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Current time:0:00Total duration:14:42

Video transcript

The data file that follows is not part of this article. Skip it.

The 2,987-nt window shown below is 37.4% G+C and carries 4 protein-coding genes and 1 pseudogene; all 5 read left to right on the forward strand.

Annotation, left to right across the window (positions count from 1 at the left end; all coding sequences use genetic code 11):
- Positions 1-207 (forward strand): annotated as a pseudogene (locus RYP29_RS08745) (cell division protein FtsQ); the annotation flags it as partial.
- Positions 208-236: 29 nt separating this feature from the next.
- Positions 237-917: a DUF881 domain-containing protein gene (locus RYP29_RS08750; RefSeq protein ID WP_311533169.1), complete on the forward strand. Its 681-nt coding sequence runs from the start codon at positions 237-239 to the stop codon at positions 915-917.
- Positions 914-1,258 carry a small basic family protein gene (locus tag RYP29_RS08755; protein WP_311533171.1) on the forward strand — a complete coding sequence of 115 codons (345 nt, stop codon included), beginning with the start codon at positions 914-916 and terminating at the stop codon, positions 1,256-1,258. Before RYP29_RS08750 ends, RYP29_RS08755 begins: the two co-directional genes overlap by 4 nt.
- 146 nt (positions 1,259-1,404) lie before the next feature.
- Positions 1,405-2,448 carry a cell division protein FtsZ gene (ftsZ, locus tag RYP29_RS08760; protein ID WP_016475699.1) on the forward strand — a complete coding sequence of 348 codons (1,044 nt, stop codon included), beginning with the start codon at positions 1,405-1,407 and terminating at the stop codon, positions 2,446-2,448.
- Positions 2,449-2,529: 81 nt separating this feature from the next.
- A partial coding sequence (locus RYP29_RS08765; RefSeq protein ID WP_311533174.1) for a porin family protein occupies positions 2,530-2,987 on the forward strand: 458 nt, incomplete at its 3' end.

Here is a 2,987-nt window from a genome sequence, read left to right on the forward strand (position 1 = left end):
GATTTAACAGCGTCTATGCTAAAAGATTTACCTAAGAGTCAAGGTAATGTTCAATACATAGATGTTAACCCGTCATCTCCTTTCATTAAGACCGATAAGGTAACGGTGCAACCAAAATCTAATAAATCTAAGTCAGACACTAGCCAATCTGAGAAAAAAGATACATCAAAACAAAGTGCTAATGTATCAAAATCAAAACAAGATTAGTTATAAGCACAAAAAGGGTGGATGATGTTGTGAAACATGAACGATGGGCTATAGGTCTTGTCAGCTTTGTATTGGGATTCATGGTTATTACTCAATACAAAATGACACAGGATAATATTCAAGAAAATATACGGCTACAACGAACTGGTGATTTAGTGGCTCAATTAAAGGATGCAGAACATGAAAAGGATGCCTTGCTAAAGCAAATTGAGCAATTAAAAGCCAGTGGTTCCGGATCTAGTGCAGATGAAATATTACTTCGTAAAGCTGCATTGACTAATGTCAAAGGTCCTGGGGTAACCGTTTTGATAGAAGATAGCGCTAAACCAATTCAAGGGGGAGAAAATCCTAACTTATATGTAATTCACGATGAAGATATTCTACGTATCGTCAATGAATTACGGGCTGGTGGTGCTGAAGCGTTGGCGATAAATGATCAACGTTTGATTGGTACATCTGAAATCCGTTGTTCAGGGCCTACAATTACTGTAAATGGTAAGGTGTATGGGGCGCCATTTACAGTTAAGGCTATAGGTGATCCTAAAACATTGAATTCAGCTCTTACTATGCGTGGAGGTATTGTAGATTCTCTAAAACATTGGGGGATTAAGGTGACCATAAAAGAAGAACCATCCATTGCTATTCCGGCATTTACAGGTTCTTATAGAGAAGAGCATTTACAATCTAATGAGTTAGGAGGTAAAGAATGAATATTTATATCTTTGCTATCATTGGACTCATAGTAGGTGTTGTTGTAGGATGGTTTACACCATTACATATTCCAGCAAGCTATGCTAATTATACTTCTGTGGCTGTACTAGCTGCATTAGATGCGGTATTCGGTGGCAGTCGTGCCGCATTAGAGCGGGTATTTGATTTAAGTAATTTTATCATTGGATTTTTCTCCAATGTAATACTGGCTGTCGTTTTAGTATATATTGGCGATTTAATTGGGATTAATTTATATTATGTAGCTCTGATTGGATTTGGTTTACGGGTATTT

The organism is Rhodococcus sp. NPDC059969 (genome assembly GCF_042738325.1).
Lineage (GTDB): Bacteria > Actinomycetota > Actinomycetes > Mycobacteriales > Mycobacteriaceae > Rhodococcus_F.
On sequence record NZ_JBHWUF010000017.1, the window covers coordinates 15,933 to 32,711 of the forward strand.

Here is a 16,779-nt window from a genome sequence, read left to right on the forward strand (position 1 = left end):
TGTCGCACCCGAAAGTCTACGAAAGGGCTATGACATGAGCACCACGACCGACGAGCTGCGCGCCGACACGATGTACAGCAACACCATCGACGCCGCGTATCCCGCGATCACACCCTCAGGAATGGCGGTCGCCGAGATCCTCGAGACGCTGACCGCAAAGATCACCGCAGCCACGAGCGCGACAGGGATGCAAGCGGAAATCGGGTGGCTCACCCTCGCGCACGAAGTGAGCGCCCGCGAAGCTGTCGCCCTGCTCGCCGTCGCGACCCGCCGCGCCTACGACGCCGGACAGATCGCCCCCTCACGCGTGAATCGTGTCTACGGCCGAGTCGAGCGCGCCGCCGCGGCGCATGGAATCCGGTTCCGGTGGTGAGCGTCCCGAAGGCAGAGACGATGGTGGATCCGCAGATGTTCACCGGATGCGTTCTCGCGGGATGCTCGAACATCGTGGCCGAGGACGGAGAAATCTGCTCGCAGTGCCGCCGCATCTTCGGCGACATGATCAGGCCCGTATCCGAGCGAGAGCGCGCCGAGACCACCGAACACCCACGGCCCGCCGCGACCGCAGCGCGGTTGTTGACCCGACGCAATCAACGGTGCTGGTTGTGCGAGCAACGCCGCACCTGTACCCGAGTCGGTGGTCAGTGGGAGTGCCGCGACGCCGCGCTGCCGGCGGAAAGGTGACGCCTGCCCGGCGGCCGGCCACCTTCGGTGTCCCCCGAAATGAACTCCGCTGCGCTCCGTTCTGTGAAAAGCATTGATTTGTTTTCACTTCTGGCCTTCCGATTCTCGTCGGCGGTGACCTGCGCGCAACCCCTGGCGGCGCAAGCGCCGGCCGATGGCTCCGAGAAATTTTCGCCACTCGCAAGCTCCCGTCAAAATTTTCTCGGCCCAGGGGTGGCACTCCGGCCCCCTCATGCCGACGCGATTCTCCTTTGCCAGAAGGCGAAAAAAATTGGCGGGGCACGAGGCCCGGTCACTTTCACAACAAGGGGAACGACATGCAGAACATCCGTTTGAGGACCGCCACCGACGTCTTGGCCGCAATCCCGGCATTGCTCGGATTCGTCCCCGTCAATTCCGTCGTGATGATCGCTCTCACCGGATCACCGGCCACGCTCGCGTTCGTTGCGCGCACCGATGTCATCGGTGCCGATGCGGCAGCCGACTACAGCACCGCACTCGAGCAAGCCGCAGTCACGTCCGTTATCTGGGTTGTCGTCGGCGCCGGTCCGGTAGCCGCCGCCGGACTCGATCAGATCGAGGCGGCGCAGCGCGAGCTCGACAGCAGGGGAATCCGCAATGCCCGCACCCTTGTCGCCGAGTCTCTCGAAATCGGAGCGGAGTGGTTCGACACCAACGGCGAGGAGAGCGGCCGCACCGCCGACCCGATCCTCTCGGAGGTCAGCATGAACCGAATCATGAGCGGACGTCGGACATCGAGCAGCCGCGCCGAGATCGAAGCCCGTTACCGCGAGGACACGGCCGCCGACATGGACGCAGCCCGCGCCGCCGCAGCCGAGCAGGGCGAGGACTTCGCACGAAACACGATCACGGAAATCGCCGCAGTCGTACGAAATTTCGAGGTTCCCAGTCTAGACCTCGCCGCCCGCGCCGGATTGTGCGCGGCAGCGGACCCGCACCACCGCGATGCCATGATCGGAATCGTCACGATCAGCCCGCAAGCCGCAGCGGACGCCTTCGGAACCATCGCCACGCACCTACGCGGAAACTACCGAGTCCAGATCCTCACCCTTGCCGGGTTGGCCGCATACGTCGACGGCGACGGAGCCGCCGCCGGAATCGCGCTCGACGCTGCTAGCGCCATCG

let's see what's the trend of metallic nature in a periodic table basically how does the metallic nature vary as we go across a period and down a group and if you're wondering what's metallic nature then I hope you recall that a metal is an element that can easily give away its outermost electron for example sodium is a very good metal it has one electron in its valence shell and it will participate in chemical reactions to give that away because by doing so it can attain a complete octet just like the noble gas the nearest noble gas neon and therefore will become more stable so metals like to give away their valence electrons and become more stable so if there is an element that can easily give away its outermost electron then it is going to be more metallic in nature whereas if there is another element that requires some effort to give away its outermost electron then is going to be less metallic in nature so that's the trend that we are looking for but before we begin just trying to find out what makes it easy or hard to give away this outermost electron well actually you will recall that the electrons are held in their position because of the pulling force by the nucleus see nucleus has a positively charged protons and they will attract the negatively charged electrons right opposite charges attract each other so because of this pulling force the electrons are held in their position so this pulling force is more then will be hard to give away this electron but if this pulling force is less they'll be easier to give away this electron and the element will be a better metal well then what does this pulling force depend on well it depends on two things first the effective nuclear charge and second the distance from the nucleus now let's understand each of these factors in little detail so the first one is effective nuclear charge this basically means effectively how many protons are pulling our electron if the number of protons pulling is more then the pulling force is going to be higher if the number of protons pulling is less then the pulling force is going to be lower for example you know if you have one magnet pulling an eye nail the pulling force is less compared to if you had two magnets right what about this term effective what does this mean so let's understand this let me draw the valence electrons somewhere below over here now imagine that this is being pulled by the protons over here there are 11 protons in the nucleus of sodium atom so there will be the pulling force will be due to 11 protons but is that it no see there are some electrons in between and these electrons will be repelling our valence electron see these electrons are negatively charged just like our valence electrons and light charges they repel each other so there are 10 electrons inside so they will be repelling our valence electrons so our valence electron will be feeling a repulsive force by 10 electrons okay so so it's experiencing a pull by 11 protons and a repulsion by 10 electrons so we can say that effectively this electron is being pulled by one proton right let me actually replace this effectively I can say that 11 minus 10 is 1 this electron is experiencing a pull by 1 proton so this becomes its effective nuclear charge the effective nuclear charge that this electron experiences well in reality these calculations are going to be slightly complicated which we will be talking about in future videos but for the sake of this video this level of simplicity is okay fine now let's talk about the distance from the nucleus so see if the if the electron is closer to the nucleus then the force that will experience is going to be stronger whereas if this if this electron is farther away okay then the force is going to be slightly weaker for example if we take the analogy of magnets again so if this magnet if I take this magnet little further away you can imagine that the pulling force that little experience will suddenly reduce so the force also depends on the distance from the magnet right so the pulling force that this electron experiences it depends on how closer or how farther away from the nucleus this electron is okay and you know what the distance from the nucleus is somewhat related to the number of shells number of shell in which the electron is so generally speaking in general if this electron is in the higher shell that means it will be farther away from the nucleus currently this electron is in the third shell if this electron were in the fifth shell it would have been farther away from the nucleus generally speaking now let's see how the metallic nature varies as we go across a period so the two factors that decide this are one the effective nuclear charge and two the distance from the nucleus now let's focus on the period number two the elements of period number two let me bring these elements closer well let's not talk about neon for now because we know that neon is a noble gas it's not gonna lose electrons so what's the point of talking about it let me hide this okay now first let's see how the effective nuclear charge varies as we go across this period so first of all let's talk about lithium so lithium atomic number is three it has got three protons in the nucleus and three electrons if we focus on this valence electron it is being pulled by three protons but that's not it it's being pushed by repelled by these two inner electrons also like charges repel so this electron is being pulled by three being repelled by two so technically speaking this electron is being pulled by one proton effectively right so it's effective nuclear charge the effective nuclear charge that this electron experiences is going to be one now let's talk about beryllium so beryllium atomic number is four it has four protons at its nucleus and four electrons if we focus on this valence electron okay so this is being pulled by these four protons and it's being repelled by these two inner electrons well this electron is in the same shell as this valence electron so this will also provide some repulsion but you know what electrons in the same shell they provide very little repulsion so to keep calculations simpler I'm going to ignore this okay so this electron is being pulled by four and is being repelled by these two so effectively speaking this electron is being pulled by four minus two is two protons so it's effective nuclear charge is going to be - now let's talk about boron the next element Boros atomic number is 5 it will have 5 protons and five electrons now can you pause the video tell me what will be the effective nuclear charge experienced by this electron pause and try now if you have tried it less see you see this electron is being pulled by these 5 protons and being repelled by these two inner electrons see these two electrons will also be repelling but only little bit they are in the same shell right so for simpler calculation at this level let's ignore them so this electron is being pulled by five repelled by two five minus two effectively we can say that it's being pulled by 3 so it's effective nuclear charge is going to be three now as you can see the effective nuclear charge is increasing as we go across a period now that would mean that as we go across they pull on the valence electron that increases this atom will have a higher pull on the valence electron this than this one than this one now that would mean that this atom finds it harder to lose this electron than this than this and that would mean that this atom is less metallic than this one than this one okay so as we go across a period the effective nuclear charge it increases and because of this the metallic character this decreases now let's talk about the effect of distance from the nucleus so in the video of atomic radius we have already seen that the atomic radius reduces as we go across a period and that's also happening because the nuclear charge is increasing and with increasing nuclear charge it is able to pull the shells much more close up okay now if the distance between the nucleus and the valence electron is decreasing then that would mean that the pull between them has increased now if the pull has increased it becomes harder and harder to give away the valence electron that means the metallic character has reduced so what we see is that as we go across the period the distance between the valence electron and the nucleus is reducing because of which the metallic character is again reducing okay so because of both of these variables the metallic character reduces so therefore we can say conclusively that as we go across a period the metallic character reduces now let's see what happens as we go down a group so here I have elements of group number one over here I haven't shown hydrogen because technically hydrogen does not belong to group number one and we have spoken about why in the video of modern periodic table so go ahead and watch that first over here let us see how the distance between the nucleus and the valence electron varies as we go down a group we'll come back to effective nuclear charge little later so for this I have drawn the electronic configuration of lithium sodium and potassium the first three elements of this group and from the video of atomic radius you might recall that the atomic radius increases as we go down a group well you can see over here there are more shells there are newer shells getting added between the valence electron and the nucleus so therefore their atomic radius the distance between them increases now with this we can say that the pull or the attraction that the valence electron feels is going to reduce we saw that with the help of magnets also if two magnets are getting far away then the attraction the pull between them is reducing the same thing will happen over here now that would mean that it will become very easy for potassium to give away its electron compared to sodium compared to lithium so that means as we go down a group it becomes easier to give away the valence electron that means the metallic character is increasing at as we go down so therefore in summary we would say that as we could have a group the distance between the valence electron and the nucleus increases and therefore the metallic character also increases now let's talk about the effective nuclear charge so lithium has an atomic number of 3 that means it has 3 protons so this valence electron is experiencing a pull by 3 protons but it's also being repelled by these two electrons so 3 are pulling it and 2 are repelling it so effectively speaking 3 minus 2 1 this electron experiences a nuclear charge of so it's effectively a charge will be won now let's talk about sodium so sodium ceramic number is 11 that means it has 11 proton now this way lys electron will be pulled by 11 protons but also being repelled by 2 plus 8 10 electrons so being pulled by 11 being repelled by 10 so 11 minus 10 is 1 so effectively speaking this electron is also being pulled by one proton it's effective nuclear charge is one similarly if you look at potassium its atomic number is 19 it has 19 protons this valence electron will be pulled by 19 but it will be repelled by 2 plus 8 10 plus 8 18 pulled by 19 repelled by 18 19 minus 18 is due 1 so effective nuclear charge for this electron is going to be 1 now if you notice over here the effective nuclear charge remains the same as we go down now this means that metallic character should not change well that's not actually true see calculating effective nuclear charge is not that straightforward and we will look at how to calculate effective nuclear charge in future videos but for now I looked up on Wikipedia and turns out this is how the effective nuclear charge varies it increases actually as we go down a group now you would say that this means that our valence electron of potassium this will experience a higher effective nuclear charge means a more stronger pull than the previous atom right now this would mean that it would be harder to give away this electron there for potassium should be less metallic than sodium and sodium should be less metallic than lithium right so basically the effective nuclear charge should actually is actually increasing as we go down a group and because of this the metallic character should reduce now there is a problem should the metallic character decrease or increase well see it turns out that the change in effective nuclear charge this is very small as we go down so therefore due to it the decrease in metallic character is small compared to the since the distance increases by a lot as we go down and therefore the increase in metallic character should be more so if you see you know net net as we go down a group the metallic character will be increasing okay now let's summarize the video in this video we spoke about the periodic trend of metallic character and metallic character can be measured by the ability of an element to give away its electron now this depends on two variables the effective nuclear charge and the distance between the nucleus and the valence electron now as we go across a period the effective nuclear charge increases meaning it becomes harder to give away the valence electron also the distance reduces meaning it becomes even more hard to give away the valence electron so as we go across a period it becomes harder to give away the electron meaning the metallic character reduces now as we go down a group and this is where you need to be careful as we go down the effective nuclear charge increases so it becomes harder to give away the electron but the distance this also increases making it easier to give away the electron so what happens well it turns out that distance increases a lot so it becomes much more easier to give away the electron so therefore net-net as we go down it becomes easier to give away the electron and therefore the metallic character increases